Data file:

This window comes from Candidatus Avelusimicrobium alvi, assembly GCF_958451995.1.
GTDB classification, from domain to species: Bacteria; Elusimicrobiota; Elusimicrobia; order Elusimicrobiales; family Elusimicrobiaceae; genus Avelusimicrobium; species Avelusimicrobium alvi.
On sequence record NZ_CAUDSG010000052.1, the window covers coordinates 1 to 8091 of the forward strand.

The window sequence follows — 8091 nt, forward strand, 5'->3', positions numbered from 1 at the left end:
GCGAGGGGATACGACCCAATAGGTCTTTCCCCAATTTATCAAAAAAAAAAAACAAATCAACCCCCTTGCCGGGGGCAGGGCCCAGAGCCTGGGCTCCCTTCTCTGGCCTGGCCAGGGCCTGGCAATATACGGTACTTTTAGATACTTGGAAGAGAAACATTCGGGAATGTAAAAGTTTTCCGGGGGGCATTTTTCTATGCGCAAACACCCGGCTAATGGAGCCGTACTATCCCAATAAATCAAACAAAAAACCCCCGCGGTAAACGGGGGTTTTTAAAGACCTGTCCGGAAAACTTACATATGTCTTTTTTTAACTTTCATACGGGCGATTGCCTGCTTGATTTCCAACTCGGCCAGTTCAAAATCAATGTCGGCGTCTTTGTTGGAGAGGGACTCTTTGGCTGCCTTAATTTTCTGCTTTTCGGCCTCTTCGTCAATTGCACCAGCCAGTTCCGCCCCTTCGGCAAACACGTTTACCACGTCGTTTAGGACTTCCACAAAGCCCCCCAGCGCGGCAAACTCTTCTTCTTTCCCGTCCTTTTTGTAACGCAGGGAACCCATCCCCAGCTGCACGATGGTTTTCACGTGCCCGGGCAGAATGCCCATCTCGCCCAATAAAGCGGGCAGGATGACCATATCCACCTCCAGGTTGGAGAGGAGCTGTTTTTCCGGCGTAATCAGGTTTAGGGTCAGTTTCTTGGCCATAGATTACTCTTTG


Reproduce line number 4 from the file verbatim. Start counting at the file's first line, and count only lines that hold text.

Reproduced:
The window sequence follows — 8091 nt, forward strand, 5'->3', positions numbered from 1 at the left end: